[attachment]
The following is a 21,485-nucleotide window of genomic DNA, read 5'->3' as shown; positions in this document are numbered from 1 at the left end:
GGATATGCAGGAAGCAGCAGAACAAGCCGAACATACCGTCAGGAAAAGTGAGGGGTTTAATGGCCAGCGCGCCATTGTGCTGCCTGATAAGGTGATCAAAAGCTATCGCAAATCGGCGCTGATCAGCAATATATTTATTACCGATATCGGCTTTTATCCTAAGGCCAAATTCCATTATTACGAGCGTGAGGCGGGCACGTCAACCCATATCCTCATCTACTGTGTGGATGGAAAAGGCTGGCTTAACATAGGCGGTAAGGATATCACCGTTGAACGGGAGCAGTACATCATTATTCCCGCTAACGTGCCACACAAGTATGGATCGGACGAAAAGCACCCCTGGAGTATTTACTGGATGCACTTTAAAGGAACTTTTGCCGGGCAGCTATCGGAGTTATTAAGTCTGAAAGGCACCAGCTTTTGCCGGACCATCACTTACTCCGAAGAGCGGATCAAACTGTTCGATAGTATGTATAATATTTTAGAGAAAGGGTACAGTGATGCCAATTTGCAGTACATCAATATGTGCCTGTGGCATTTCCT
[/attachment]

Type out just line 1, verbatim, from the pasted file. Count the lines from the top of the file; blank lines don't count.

The following is a 21,485-nucleotide window of genomic DNA, read 5'->3' as shown; positions in this document are numbered from 1 at the left end: